Fewer vendors in a market generally means higher costs. Considering how slim the profit margins are in the telecoms industry nowadays, and they are eroding further each year, capital expenditure needs to be spent as intelligently as possible. This is the risk for telcos; if Huawei is ruled out of contention in the UK, the telcos realistically only have three options until OpenRAN catches up. Poll: When will OpenRAN be ready?


It is right now






2023 or beyond


It never will be

OpenRAN is not a realistic option to replace Huawei today, despite what politicians tell you. And waiting for OpenRAN is not an option if you want digital infrastructure to compete for international investment. 5G will create new wealth, but it will not be evenly distributed around the world. However, it you don’t have scaled networks, you will realistically lose this race to capture new revenues.

Higher cost for the consumer

Telecoms companies are capitalist businesses, and as much as we would like to consider data is a right for everyone in the digital era, it still costs money as telcos like to be profitable. Basic economics suggest that if a product or service costs more to deliver, the company will charge customers more for the pleasure.

When understanding the cost of data there are numerous aspects of the equation to consider. The size of the country is one, as are legacy networks and services, the comparative wealth and tolerance of the population and the disruptive nature and business models of telcos. However, the cost of deploying the network and access to suppliers is another element.

How much does 1 GB of data cost on average?















As it stands, the UK population certainly enjoys cheap data and the telcos are profitable. These companies could make more money, but the market dynamics are forcing data prices down. There are 51 countries which offer cheaper data than the UK, but few consumers would complain about the status quo.

However, if competition is distorted and telecoms operators are asked to re-spend on network deployment, it is a fair assumption the price of data would increase. This would not be a favourable development for anyone in the UK.

Loss of jobs

The overarching economic impact of companies like Huawei is widely debated, but having a high-tech company investing in R&D ecosystems and the development of local supply chains is only going to be a positive.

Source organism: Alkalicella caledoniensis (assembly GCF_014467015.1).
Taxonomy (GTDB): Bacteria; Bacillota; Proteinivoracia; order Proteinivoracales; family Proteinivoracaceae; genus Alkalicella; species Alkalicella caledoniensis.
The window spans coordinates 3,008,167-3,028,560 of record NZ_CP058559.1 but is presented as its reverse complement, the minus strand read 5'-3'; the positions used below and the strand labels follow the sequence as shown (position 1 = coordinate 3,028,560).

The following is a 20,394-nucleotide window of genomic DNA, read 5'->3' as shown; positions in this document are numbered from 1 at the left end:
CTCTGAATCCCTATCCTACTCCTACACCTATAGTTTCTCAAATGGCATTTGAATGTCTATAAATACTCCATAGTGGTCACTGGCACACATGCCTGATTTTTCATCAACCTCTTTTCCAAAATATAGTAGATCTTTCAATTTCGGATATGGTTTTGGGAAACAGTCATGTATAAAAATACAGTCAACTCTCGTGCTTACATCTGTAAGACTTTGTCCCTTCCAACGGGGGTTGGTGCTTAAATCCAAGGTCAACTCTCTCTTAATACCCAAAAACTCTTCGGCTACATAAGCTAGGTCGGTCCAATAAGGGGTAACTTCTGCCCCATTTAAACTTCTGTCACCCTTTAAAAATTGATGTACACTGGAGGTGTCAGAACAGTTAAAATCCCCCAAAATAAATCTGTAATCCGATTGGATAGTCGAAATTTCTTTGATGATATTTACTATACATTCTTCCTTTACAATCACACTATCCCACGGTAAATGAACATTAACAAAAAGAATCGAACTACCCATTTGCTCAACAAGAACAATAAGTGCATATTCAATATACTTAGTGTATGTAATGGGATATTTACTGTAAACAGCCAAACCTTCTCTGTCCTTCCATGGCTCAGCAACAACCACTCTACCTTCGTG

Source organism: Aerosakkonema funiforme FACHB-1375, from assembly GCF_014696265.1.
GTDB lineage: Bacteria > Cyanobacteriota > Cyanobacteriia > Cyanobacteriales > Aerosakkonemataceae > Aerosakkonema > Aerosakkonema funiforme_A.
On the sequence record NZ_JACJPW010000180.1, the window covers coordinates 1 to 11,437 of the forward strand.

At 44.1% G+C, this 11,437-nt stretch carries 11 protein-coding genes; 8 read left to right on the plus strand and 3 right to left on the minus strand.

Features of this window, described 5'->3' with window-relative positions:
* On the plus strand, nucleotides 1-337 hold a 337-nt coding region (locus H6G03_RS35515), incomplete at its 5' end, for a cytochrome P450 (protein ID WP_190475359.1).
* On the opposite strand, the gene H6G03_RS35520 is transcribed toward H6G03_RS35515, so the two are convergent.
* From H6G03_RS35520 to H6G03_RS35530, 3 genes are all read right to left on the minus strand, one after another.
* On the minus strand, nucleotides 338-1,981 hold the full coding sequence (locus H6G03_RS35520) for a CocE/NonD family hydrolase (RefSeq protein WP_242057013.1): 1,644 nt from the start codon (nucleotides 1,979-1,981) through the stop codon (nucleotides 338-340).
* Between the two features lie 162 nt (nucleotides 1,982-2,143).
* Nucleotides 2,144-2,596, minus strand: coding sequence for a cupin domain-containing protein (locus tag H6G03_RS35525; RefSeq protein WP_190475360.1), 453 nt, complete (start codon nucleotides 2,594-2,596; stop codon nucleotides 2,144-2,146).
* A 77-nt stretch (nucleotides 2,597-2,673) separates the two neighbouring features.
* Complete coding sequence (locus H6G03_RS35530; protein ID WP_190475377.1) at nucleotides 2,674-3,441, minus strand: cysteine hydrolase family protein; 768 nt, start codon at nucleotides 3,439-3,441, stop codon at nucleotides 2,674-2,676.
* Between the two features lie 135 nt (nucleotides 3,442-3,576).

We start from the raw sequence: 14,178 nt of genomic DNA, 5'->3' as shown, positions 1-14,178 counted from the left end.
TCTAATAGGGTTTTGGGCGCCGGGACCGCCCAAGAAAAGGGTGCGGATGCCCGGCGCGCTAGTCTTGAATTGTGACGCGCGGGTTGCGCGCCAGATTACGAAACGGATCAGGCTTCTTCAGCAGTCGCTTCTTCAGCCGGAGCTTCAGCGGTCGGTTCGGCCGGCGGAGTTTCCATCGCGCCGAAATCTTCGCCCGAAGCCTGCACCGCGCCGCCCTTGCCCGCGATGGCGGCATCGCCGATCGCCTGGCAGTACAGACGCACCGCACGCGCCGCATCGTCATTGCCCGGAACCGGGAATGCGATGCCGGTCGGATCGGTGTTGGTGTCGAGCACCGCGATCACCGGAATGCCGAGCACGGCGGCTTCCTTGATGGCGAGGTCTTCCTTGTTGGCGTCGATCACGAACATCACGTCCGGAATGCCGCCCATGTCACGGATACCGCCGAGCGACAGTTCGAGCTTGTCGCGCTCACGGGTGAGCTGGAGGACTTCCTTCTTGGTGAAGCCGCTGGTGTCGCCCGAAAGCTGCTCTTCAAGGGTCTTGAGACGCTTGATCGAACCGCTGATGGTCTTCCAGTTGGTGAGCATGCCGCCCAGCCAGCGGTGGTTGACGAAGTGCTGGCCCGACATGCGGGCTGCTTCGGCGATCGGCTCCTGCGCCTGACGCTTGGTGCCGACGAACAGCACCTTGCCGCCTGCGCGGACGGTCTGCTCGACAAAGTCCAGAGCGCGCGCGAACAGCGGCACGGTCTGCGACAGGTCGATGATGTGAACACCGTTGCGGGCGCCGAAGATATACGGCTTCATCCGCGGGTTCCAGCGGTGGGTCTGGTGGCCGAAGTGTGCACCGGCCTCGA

Huawei claims to have supported more than 26,000 jobs in 2018. These jobs will not entirely disappear should Huawei be banned, but there would certainly be an impact. Huawei would not directly employ as many people and would likely close R&D facilities in the country. The new R&D centre in Cambridge is one example.

Announced at the end of June, Huawei will construct a new R&D centre which will serve as the international R&D HQ for optoelectronics. The aim is to create an innovation hub for the segment, with start-up incubators and product co-creation models. This innovation could act as a catalyst for wealth and job creation in the area.

The other aspect to consider is Huawei as a good corporate citizen. In countries where it has operations, it will have also developed local supply chains. This will partly be down to regulatory commitments, but also PR exercises to get on the good side of local and national authorities. Should Huawei be phased out, this good-natured ecosystem development would be implemented in other countries where it continues to operate.

These jobs exist partly because Huawei operates in the UK, and the country has been selected as the international HQ for some operations. Should Huawei stop operating in the country, these jobs and this investment would disappear. It would not result in 26,000 jobs lost, but Huawei is a material employer in the country, and will influence the fortunes of other businesses.

Being the little brother of the US

Political autonomy is something which many Governments think they have, but in reality, few do. The UK thinks it is the master of its own fate, but it is looking like a puppet with strings floating across the Atlantic, leading all the way into the Oval Office.

President Trump and this political administration wanted Huawei banned in the UK, and now it is closer than ever.

To date, the UK has resisted calls to ban the vendor, but the decision might well have been taken away from politicians. A ban made will not be on the ground of security because the UK has made a decision risk cannot be mitigated, it will be made because US sanctions have compromised the supply chain to such a point it is consider unviable.

If the UK orders the telcos to phase out Huawei, it is succumbing to the wants of the US.

This is not to say the vendor should not be phased out. The last thing we want in the UK is for communications networks to be vulnerable, it is simply pointing out the White House has got its way and out manoeuvred the UK Government and Huawei.

This is the US forcing UK political policy, not a proactive decision from UK political parties.